Atmo Sfera – Audio Revolution or Style Over Substance?

in Blog, Turntables by Gareth Peebles

That which is essential is perfect. (Leonardo da Vinci 1452 – 1519)” reads the opening title of the Kick Starter campaign video for the Atmo Sfera turntable project. A quote that eloquently summarises the utilitarian-come-minimalist design principles of Italian start-up, Audio Deva’s “revolutionary”, “engineering masterpiece”.

As you can probably tell, Audio Deva are not short of a superlative or two when it comes to marketing their “new paradigm in turntable design”. But aside from their design philosophy and general bluster, their “Platterless Turntable Theory” (oh, of course darling, you didn’t think this turntable would come without its own pseudo-scientific audio design theory did you?!) actually makes for an interesting read:

“Here we reveal the golden key of achieving higher sound quality from a truly different design.

Imagine the turntable (EVERY turntable) as a gigantic spring; more the weight, the dimension etc. more the spring. Every spring squeezes itself to absorb energy and so does the turntable; then it releases that energy causing buzzes, noises and muddiness in the audio range. The simplest method the vast majority of the turntable designers use to avoid this is to add a huge mass, so: heavier platters, heavier turntable plinths and so on”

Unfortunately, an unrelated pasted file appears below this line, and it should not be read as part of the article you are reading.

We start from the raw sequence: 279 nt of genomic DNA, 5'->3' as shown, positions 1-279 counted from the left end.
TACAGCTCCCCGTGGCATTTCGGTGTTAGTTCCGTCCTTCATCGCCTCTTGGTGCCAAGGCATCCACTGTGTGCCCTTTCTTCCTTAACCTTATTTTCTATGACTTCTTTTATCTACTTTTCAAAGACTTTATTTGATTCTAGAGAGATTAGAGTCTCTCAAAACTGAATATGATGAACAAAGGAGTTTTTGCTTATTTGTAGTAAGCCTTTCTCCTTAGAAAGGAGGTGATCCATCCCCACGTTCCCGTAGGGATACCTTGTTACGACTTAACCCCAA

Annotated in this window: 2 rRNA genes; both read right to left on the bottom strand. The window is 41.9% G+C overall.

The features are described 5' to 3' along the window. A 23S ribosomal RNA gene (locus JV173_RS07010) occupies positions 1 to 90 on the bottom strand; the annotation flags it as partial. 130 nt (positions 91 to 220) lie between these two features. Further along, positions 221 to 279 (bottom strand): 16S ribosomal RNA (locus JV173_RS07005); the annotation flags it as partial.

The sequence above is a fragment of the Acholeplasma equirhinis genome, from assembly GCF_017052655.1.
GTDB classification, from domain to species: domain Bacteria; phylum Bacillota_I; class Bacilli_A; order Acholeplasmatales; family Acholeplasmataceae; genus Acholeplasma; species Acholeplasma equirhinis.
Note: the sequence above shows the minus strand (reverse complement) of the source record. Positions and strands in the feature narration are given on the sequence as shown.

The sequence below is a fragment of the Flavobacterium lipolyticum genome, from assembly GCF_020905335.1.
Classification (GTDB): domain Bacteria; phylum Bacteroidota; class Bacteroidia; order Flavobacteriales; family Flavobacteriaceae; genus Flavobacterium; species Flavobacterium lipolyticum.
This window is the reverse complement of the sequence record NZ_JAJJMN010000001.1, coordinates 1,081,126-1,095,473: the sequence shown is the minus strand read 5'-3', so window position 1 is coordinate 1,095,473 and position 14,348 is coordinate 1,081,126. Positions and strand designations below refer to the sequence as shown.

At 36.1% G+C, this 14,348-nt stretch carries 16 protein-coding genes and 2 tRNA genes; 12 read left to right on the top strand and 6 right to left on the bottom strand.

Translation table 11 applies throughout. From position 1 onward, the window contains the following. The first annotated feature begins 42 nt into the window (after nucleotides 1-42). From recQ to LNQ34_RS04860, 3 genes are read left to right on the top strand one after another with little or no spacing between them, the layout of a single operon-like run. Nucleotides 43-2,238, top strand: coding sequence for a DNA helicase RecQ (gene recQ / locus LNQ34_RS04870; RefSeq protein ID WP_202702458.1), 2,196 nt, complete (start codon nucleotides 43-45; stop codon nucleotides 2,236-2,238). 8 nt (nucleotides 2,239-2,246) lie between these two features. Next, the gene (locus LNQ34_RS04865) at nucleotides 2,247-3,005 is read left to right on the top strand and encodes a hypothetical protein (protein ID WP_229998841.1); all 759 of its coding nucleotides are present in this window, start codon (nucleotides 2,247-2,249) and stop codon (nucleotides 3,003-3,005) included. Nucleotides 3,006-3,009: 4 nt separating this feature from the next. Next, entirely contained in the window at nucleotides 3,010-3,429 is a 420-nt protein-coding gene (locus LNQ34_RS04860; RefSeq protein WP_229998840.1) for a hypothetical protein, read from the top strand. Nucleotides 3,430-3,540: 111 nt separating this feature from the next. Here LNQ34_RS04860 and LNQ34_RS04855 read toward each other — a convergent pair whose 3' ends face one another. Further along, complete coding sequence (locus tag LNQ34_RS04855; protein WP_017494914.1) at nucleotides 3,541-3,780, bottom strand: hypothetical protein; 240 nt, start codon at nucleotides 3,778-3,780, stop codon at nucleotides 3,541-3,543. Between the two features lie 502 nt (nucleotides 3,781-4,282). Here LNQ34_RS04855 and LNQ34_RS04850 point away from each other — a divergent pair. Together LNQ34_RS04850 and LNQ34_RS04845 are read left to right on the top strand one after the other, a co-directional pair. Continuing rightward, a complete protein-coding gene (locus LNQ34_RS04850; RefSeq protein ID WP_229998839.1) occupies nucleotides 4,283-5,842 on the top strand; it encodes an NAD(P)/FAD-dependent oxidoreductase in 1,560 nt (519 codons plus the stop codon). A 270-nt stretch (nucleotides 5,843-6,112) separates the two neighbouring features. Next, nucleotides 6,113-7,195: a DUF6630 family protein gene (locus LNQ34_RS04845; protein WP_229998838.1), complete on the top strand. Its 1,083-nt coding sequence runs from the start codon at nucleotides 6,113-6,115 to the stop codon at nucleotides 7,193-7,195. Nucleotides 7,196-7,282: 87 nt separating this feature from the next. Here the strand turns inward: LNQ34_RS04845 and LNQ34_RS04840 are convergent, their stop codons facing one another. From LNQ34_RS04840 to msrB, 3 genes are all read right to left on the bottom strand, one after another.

Whether the theory holds water is another question, but the design is unquestionably arresting and if it does in fact contribute to greater audio fidelity, then even better!

Their $1,350 “platterless design masterpiece” is estimated to be finished by September  and you can read more about it here.


About the Author

Gareth Peebles – I have always been in love with popular culture – but, being a child of the 80’s and part of “the MTV generation”, I suppose it’s fitting that the one constant in my pop culture obsession has been music. Music, music, music. All day, everyday, in every and any way that I can get it.

My first full time job was at a now defunct major label store – which I loved. Then I taught Media Theory & Production for a few years – which I also loved. Now I get to listen to music all day and create stuff using computers, which I love too!

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